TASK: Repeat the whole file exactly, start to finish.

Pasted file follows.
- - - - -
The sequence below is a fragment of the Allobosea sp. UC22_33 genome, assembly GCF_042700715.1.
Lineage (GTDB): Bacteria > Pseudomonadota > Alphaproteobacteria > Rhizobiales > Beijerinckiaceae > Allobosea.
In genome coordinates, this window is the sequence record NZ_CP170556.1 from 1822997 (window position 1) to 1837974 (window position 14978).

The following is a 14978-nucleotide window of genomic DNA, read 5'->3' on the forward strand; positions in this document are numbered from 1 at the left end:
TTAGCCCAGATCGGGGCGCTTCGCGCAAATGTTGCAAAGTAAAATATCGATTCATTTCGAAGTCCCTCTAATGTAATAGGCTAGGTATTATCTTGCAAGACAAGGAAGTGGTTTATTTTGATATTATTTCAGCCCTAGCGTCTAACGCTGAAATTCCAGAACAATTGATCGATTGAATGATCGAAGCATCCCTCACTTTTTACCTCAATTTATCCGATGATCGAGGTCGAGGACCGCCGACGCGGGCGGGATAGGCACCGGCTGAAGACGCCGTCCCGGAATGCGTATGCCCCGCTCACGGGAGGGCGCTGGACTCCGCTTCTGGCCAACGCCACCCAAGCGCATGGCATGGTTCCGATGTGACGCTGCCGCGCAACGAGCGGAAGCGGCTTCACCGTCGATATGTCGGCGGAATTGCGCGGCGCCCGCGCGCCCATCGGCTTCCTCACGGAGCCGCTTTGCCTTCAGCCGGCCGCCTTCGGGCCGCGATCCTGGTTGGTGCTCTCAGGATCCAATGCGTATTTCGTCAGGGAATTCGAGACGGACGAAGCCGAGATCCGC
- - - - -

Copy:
The sequence below is a fragment of the Allobosea sp. UC22_33 genome, assembly GCF_042700715.1.
Lineage (GTDB): Bacteria > Pseudomonadota > Alphaproteobacteria > Rhizobiales > Beijerinckiaceae > Allobosea.
In genome coordinates, this window is the sequence record NZ_CP170556.1 from 1822997 (window position 1) to 1837974 (window position 14978).

The following is a 14978-nucleotide window of genomic DNA, read 5'->3' on the forward strand; positions in this document are numbered from 1 at the left end:
TTAGCCCAGATCGGGGCGCTTCGCGCAAATGTTGCAAAGTAAAATATCGATTCATTTCGAAGTCCCTCTAATGTAATAGGCTAGGTATTATCTTGCAAGACAAGGAAGTGGTTTATTTTGATATTATTTCAGCCCTAGCGTCTAACGCTGAAATTCCAGAACAATTGATCGATTGAATGATCGAAGCATCCCTCACTTTTTACCTCAATTTATCCGATGATCGAGGTCGAGGACCGCCGACGCGGGCGGGATAGGCACCGGCTGAAGACGCCGTCCCGGAATGCGTATGCCCCGCTCACGGGAGGGCGCTGGACTCCGCTTCTGGCCAACGCCACCCAAGCGCATGGCATGGTTCCGATGTGACGCTGCCGCGCAACGAGCGGAAGCGGCTTCACCGTCGATATGTCGGCGGAATTGCGCGGCGCCCGCGCGCCCATCGGCTTCCTCACGGAGCCGCTTTGCCTTCAGCCGGCCGCCTTCGGGCCGCGATCCTGGTTGGTGCTCTCAGGATCCAATGCGTATTTCGTCAGGGAATTCGAGACGGACGAAGCCGAGATCCGC